One of the big announcements that coincided with the news around Windows 11 was the arrival of Windows 365, Microsoft’s new cloud PC product.
Windows 365 is an easy to use, cross device cloud computing solution. You log into a Windows 10 virtual PC (Windows 11 should be available soon) and it’s already pre-loaded with the Microsoft 365 suite of tools and ready to go.
The best part is it’s not restricted to whatever device you’re logging into, the Windows 365 instance you log into from work is the same one you can log into from your home device.
You can even access increased computing power. You can configure a Windows 365 instance that has more processing power than the device you’re logging in from. It also includes one of the main benefits of cloud computing, the ability to easily roll back to a previous instance. Accidentally deleted a file you’ve been working on all day? Roll back to an earlier instance to easily recover it.
It’s also beneficial to the security of your business, if you have employees that work from home it can be difficult to manage devices that aren’t under your office network. You can have these employees instead log into their Windows 365 instances and you know that the rules are the same across the board (and that they’re benefitting from the Microsoft 365 advanced security features).
Pricing for Windows 365 starts at $28 per month for a setup that’s best for low intensity office work all the way up to $162 per month for an 8 Core model with 512 GBs of shortage. Pricing leads us to the discussion of the pros and cons to virtualizing your office.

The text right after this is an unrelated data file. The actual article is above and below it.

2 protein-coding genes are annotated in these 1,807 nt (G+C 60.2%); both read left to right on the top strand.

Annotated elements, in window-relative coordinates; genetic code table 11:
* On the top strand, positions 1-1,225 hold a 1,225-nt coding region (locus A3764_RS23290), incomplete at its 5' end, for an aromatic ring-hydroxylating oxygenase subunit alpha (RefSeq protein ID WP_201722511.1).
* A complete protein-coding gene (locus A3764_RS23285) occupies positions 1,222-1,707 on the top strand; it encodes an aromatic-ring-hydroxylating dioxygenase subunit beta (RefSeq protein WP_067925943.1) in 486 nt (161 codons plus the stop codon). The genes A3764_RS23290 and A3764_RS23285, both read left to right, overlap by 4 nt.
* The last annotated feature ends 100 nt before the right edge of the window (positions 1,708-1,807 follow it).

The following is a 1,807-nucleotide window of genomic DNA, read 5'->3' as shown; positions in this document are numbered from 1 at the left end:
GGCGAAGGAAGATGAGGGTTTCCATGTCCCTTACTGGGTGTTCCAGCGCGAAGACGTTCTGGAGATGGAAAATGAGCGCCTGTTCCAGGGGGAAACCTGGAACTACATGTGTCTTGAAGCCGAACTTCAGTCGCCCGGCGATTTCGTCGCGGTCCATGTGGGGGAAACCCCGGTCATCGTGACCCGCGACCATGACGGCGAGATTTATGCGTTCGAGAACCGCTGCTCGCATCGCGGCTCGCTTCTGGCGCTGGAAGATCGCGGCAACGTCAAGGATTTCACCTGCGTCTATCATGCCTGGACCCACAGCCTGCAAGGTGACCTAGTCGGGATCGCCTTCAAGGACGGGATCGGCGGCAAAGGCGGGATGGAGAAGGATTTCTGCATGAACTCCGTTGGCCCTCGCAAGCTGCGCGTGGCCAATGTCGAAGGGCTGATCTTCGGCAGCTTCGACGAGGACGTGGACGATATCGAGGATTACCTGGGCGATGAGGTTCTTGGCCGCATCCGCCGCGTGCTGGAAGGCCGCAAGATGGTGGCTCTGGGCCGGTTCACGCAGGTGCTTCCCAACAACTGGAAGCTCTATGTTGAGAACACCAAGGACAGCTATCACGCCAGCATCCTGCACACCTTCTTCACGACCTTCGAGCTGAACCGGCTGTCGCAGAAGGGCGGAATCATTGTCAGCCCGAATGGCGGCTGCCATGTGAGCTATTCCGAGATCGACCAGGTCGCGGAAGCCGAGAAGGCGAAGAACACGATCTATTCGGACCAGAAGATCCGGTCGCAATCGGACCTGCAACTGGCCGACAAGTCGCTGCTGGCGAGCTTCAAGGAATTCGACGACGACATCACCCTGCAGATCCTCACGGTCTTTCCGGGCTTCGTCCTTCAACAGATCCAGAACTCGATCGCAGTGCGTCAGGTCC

5 Pros of Virtualizing Your Office Are:
- Increased Availability: As we mentioned, your Windows 365 goes wherever you do. The beauty of the cloud is it’s available everywhere and as most cloud computing products have an uptime guarantee.
- Easy to Setup: With Windows 365, many of the applications you use are already preloaded. You can also have your IT team set up the instances ahead of time, so your new employees don’t have to waste a day installing the programs they need to use.
- Data Security: This one applies to servers as well but having a cloud backup for both your devices and office server increases your data security through redundancy.
- Disaster Recovery: On the same topic, if something happens to the device your employee logs in from or your office server, the data is still safe in the cloud which means little to no downtime.
- Efficient: You can apply policies and updates to all of your Windows 365 instances at once, no managing updates one computer at a time.
The cons you may encounter are:
- Start Up Costs: Most of the costs around cloud computing is related to the storage you need, and some of these costs are ongoing. When you buy a device it’s usually a one time purchase, but you also have to think about the costs associated with maintaining the device. With cloud computing, maintenance costs are deferred.
- Availability: While most providers have a guaranteed uptime, there can be times where the service is down. Also, your internet connect will matter a great deal when it comes to connecting to your cloud instance. Backups may take longer if you have a poor internet connection at your office.
- Limitations: You can spec out any kind of machine you like to fit a specific purpose, but with virtualization you are limited to what’s available and setups for the most common use cases are going to be what’s highly available.
Here are a few other ways you can use Windows 365 in your business:
Interested in learning how Valley Techlogic can help your business create a virtualization plan? Learn more today with a quick consultation.
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This article was powered by Valley TechLogic, an IT service provider in Atwater, CA. You can find more information at https://www.valleytechlogic.com/ or on Facebook at https://www.facebook.com/valleytechlogic/ . Follow us on Twitter at https://twitter.com/valleytechlogic.
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